Restoring Success: Core and Shared Values
To make your shared values align with your operations, it starts with the leadership
Let’s get things started with the concept of core or shared values. Whether your organization has them or not, they exist. You may have to dig a little and reflect. If you are a new company, this may seem like a fruitless task, but there is no better time than when you are starting out and beginning to build the organization to develop a set of shared values. If you know what they are but don’t have them in writing, take a time out and get them down on paper.
Your shared values can define who you are as a company - it’s your personality, and can serve as a compass as you grow. They should be shared with prospective new employees so they know the values of the company, and they should be reviewed and chanted as a team in your company meetings so that they are always the part of each person delivering your service.
If you do not have a set of shared values yet, here is a little help to get you started:
1. Maintain a positive and open work environment by providing honest and constructive feedback on job performance.
2. Be sensitive and responsive to the needs of the communities where we live and do business.
3. Take pride in our presentation and professionalism as a company.
4. Aggressively seek opportunities to grow and improve our business.
I believe about 10 statements that reflect your values as an organization can serve you well for years to come. Make it your own.
Of course it’s easy to just put these values on paper. The challenging part comes when you have to ask yourself if the values are truly being reflected in the day-to-day operations of your business.
We have all heard the saying “it starts at the top.” To make your shared values align with your operations, it starts with the leadership. Owners and managers should start with themselves and behaviors should be reflective of your company values. Hold each other accountable to shared values. Acting contrary to a shared value is very harmful to an organization and those acting contrary need to be held accountable. Conversely, reward those who live by the values.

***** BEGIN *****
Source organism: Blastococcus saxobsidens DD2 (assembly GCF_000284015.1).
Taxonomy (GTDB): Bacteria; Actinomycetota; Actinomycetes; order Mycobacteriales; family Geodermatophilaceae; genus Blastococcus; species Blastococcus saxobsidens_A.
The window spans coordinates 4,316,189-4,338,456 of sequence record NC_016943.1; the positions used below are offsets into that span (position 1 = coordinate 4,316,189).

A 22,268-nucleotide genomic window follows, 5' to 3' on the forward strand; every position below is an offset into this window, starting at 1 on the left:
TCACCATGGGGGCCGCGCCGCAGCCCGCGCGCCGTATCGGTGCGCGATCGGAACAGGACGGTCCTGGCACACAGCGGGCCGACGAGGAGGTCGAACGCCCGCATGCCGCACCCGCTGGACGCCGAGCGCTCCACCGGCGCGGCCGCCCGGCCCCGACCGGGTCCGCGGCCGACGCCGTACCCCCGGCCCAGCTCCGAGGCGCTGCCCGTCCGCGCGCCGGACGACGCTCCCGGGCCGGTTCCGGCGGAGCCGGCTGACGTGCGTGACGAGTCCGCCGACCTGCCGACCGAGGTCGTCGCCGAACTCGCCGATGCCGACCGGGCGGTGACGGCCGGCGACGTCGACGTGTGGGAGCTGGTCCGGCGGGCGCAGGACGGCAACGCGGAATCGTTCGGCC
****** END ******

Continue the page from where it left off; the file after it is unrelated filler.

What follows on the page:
Best wishes for your success.
Author’s Note: On the behalf of the Restoration Technical Institute, we are looking forward to sharing with you knowledge, passion and inspiration for your success, through this new monthly column, “Restoring Success.”
For our first column, I’d like to take this opportunity to introduce you to our perspective and tell you about us. After 12 years of operating a full service restoration company, started from nothing and built to an organization of 50 professionals, our passion for training evolved into the Restoration Technical Institute, which opened in 2012. We find it rewarding to share our experiences, mistakes and insights with other industry professionals who share our passion. Since opening our training center, we’ve found that there are shared challenges in our industry and that it is comforting to understand that no company, or individual is alone. We find it is valuable to gain perspective and insight - not to solve a particular problem or give you an answer to a question, but rather to inspire and encourage organizations and individuals to find what is right for their company.
Every company is unique from services to culture. There is typically not any one given solution, technique, or value that leads a company to success. Success is and should be defined by your company. A company should embrace a set of shared values that help to bring them success. Live and breathe those values, shape your developments around those values and build your organization based on the core values that bring you accomplishment and satisfaction.
Our column will be based on the fundamental formula of Success = Leadership + Skill. Leadership encompasses soft skills like managing, leading and inspiring and skill referencing the technical skills and know-how needed to perform valued services. Our articles will vary in content from organizational development, technical, quality control and marketing. We invite you to send us any topic ideas to firstname.lastname@example.org.